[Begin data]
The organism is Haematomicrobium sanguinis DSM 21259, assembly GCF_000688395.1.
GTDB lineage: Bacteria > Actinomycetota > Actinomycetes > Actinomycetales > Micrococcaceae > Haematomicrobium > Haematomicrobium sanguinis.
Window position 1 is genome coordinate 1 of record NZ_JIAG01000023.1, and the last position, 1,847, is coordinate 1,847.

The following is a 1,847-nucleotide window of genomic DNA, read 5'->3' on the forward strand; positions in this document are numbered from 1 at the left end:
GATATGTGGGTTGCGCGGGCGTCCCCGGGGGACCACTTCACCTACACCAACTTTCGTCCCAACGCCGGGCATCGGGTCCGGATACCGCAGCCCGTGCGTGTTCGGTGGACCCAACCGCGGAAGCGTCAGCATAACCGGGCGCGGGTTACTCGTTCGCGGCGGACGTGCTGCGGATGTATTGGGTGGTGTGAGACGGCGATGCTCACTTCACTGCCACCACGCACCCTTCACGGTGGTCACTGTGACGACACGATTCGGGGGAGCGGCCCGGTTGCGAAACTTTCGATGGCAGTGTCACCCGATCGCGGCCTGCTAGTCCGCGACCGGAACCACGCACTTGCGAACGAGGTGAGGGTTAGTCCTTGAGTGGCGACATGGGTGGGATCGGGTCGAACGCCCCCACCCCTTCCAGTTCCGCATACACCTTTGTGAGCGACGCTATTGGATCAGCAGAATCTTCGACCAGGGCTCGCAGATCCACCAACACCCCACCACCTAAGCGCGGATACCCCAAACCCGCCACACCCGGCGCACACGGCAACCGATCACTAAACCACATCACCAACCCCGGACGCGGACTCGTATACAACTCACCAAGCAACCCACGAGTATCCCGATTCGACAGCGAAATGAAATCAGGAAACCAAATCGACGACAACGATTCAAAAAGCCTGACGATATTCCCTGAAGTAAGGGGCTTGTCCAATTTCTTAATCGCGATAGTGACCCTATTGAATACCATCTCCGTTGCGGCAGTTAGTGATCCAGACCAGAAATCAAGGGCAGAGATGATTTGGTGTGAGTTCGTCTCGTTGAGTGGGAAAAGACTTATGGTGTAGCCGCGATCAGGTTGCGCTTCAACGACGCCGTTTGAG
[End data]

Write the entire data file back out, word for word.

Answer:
The organism is Haematomicrobium sanguinis DSM 21259, assembly GCF_000688395.1.
GTDB lineage: Bacteria > Actinomycetota > Actinomycetes > Actinomycetales > Micrococcaceae > Haematomicrobium > Haematomicrobium sanguinis.
Window position 1 is genome coordinate 1 of record NZ_JIAG01000023.1, and the last position, 1,847, is coordinate 1,847.

The following is a 1,847-nucleotide window of genomic DNA, read 5'->3' on the forward strand; positions in this document are numbered from 1 at the left end:
GATATGTGGGTTGCGCGGGCGTCCCCGGGGGACCACTTCACCTACACCAACTTTCGTCCCAACGCCGGGCATCGGGTCCGGATACCGCAGCCCGTGCGTGTTCGGTGGACCCAACCGCGGAAGCGTCAGCATAACCGGGCGCGGGTTACTCGTTCGCGGCGGACGTGCTGCGGATGTATTGGGTGGTGTGAGACGGCGATGCTCACTTCACTGCCACCACGCACCCTTCACGGTGGTCACTGTGACGACACGATTCGGGGGAGCGGCCCGGTTGCGAAACTTTCGATGGCAGTGTCACCCGATCGCGGCCTGCTAGTCCGCGACCGGAACCACGCACTTGCGAACGAGGTGAGGGTTAGTCCTTGAGTGGCGACATGGGTGGGATCGGGTCGAACGCCCCCACCCCTTCCAGTTCCGCATACACCTTTGTGAGCGACGCTATTGGATCAGCAGAATCTTCGACCAGGGCTCGCAGATCCACCAACACCCCACCACCTAAGCGCGGATACCCCAAACCCGCCACACCCGGCGCACACGGCAACCGATCACTAAACCACATCACCAACCCCGGACGCGGACTCGTATACAACTCACCAAGCAACCCACGAGTATCCCGATTCGACAGCGAAATGAAATCAGGAAACCAAATCGACGACAACGATTCAAAAAGCCTGACGATATTCCCTGAAGTAAGGGGCTTGTCCAATTTCTTAATCGCGATAGTGACCCTATTGAATACCATCTCCGTTGCGGCAGTTAGTGATCCAGACCAGAAATCAAGGGCAGAGATGATTTGGTGTGAGTTCGTCTCGTTGAGTGGGAAAAGACTTATGGTGTAGCCGCGATCAGGTTGCGCTTCAACGACGCCGTTTGAG